Wednesday, November 30, 2011

Make that 'privatization'

A headline on a story today, "Arbitration award will cut New Haven school custodial force by a third, but avoids total privatization," initially misspelled "privatization."

Sunday, November 27, 2011

It only takes one wrong letter and suddenly husbands are for sale

Some days you just should admit the reading glasses help and not try to tweet without them.

But when you don't take your own advice and an 'n' becomes a 'y' it can be a moment of fun even when the topic is tough.

In this case the topic was dead serious but the tweet was less than perfect: New Haven police to hold guy buyback Dec. 3 - They say no questions asked. Here are the details: #NHV #guns

This is an important issue in New Haven, as the city is heading toward a possible record number of homicides. Thirty people are dead so far this year. A recent day of raids netted guns, cash, and drugs.

But when 'gun' becomes 'guy' some people rightly react and rightly poke fun at the tweet (not at the topic of guns)

Consider, for instance:
the1megsta: “@nhregister: New Haven police to hold guy buyback Dec. 3 - They say no questions asked.". Ha ha how much for my husband?


PRCov: Don't tell my wife! RT @nhregister New Haven police to hold guy buyback Dec. 3...

Lord_Byronn: LOL good way to get guns off the streets RT @nhregister Redux with no typo: New Haven police to (cont)

We hope this one is not that Laura Bush:
Laura_Bush: Really? How much for my guy? :) RT @nhregister New Haven police to hold guy buyback Dec. 3 - They say no questions asked.

And on Facebook:
Steven McGuire ‎"guy buyback"? were they defective?

Mary Caffrey Pereira will they buy my guy back...LOL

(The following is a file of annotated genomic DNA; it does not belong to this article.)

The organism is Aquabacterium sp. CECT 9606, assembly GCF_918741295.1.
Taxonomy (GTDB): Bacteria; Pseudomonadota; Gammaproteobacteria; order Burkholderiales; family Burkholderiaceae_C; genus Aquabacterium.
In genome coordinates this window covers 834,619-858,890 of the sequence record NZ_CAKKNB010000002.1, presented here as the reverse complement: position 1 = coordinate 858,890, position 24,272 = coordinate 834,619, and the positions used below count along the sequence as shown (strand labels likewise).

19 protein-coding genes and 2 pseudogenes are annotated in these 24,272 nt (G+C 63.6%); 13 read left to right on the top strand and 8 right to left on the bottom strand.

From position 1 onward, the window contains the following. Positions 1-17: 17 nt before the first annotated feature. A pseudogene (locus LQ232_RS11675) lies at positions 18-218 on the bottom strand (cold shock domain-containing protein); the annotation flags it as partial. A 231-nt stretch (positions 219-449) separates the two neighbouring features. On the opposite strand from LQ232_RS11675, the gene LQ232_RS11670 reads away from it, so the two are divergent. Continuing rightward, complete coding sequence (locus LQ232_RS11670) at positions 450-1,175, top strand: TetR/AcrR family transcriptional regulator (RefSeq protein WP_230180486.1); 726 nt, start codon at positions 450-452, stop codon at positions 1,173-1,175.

Kristen Drozdowski Guy Buyback!!! How much for my husband?
34 minutes ago · · 1Janet Koch likes this.

Monday, November 21, 2011

Correction: Ex-Madison chief clarifies claim

A story Monday incorrectly reported that a former Madison police chief, Paul Jakubson, received $41,000 per year for four years from the town after it settled his heart and hypertension claim. Jakubson clarified Monday that the $41,000 per year he is receiving from the town is unrelated to his heart and hypertension claim. That claim was settled by the town in 2008.

Passage in story on Yale Bowl tragedy incorrect

Early versions Saturday of a story on the death of a 30-year-old woman killed in a parking lot at Yale Bowl reported that witnesses offered conflicting accounts to police, including that it appeared the truck suddenly lurched forward, to the driver pressing the pedal in road rage because the women weren’t moving fast enough. The passage about the women not moving fast enough was erroneously added because of an internal miscommunication, and was not part of the witness account as relayed to our reporter.
The story was later updated Saturday to report:
In the initial hours after the incident, police received a wide range of witness accounts about what transpired. Police knew this much for certain: The U-Haul pulled into the lot, suddenly accelerated and struck the three women. But police were sorting out sometimes contradictory witness accounts, from some witnesses who assumed the driver of the truck inadvertently accelerated, to at least one who thought the situation could have been sparked by “road rage.” So far, police are leaning toward the former. A police source said the U-Haul was pulling into the parking lot to prepare for a tailgate when the driver “maybe accidentally” hit the gas and accelerated quickly into a crowd of people.

Sunday, November 13, 2011

Was student weapon warning blown out of proportion?

Several readers have complained that the New Haven Register blew out of proportion a story about Hamden sixth graders fashioning prison-style weapons out of pencil sharpeners. It appeared on the front page of the Register's print edition Saturday.